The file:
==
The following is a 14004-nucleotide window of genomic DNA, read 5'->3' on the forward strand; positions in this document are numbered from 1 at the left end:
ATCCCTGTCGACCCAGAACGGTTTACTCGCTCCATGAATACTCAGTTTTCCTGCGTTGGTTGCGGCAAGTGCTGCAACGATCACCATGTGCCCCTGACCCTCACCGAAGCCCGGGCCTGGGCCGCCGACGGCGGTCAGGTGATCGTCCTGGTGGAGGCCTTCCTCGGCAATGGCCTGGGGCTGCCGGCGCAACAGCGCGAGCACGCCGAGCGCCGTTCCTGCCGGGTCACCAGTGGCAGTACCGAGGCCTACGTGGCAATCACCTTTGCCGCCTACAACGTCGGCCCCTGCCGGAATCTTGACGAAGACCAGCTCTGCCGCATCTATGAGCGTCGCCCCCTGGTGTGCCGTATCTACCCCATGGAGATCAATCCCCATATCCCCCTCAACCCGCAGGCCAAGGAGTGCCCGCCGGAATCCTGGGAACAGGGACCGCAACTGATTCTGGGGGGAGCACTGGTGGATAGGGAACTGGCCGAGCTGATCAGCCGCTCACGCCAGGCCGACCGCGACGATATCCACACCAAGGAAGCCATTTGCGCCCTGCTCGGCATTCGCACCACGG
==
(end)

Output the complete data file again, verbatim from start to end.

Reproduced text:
The following is a 14004-nucleotide window of genomic DNA, read 5'->3' on the forward strand; positions in this document are numbered from 1 at the left end:
ATCCCTGTCGACCCAGAACGGTTTACTCGCTCCATGAATACTCAGTTTTCCTGCGTTGGTTGCGGCAAGTGCTGCAACGATCACCATGTGCCCCTGACCCTCACCGAAGCCCGGGCCTGGGCCGCCGACGGCGGTCAGGTGATCGTCCTGGTGGAGGCCTTCCTCGGCAATGGCCTGGGGCTGCCGGCGCAACAGCGCGAGCACGCCGAGCGCCGTTCCTGCCGGGTCACCAGTGGCAGTACCGAGGCCTACGTGGCAATCACCTTTGCCGCCTACAACGTCGGCCCCTGCCGGAATCTTGACGAAGACCAGCTCTGCCGCATCTATGAGCGTCGCCCCCTGGTGTGCCGTATCTACCCCATGGAGATCAATCCCCATATCCCCCTCAACCCGCAGGCCAAGGAGTGCCCGCCGGAATCCTGGGAACAGGGACCGCAACTGATTCTGGGGGGAGCACTGGTGGATAGGGAACTGGCCGAGCTGATCAGCCGCTCACGCCAGGCCGACCGCGACGATATCCACACCAAGGAAGCCATTTGCGCCCTGCTCGGCATTCGCACCACGG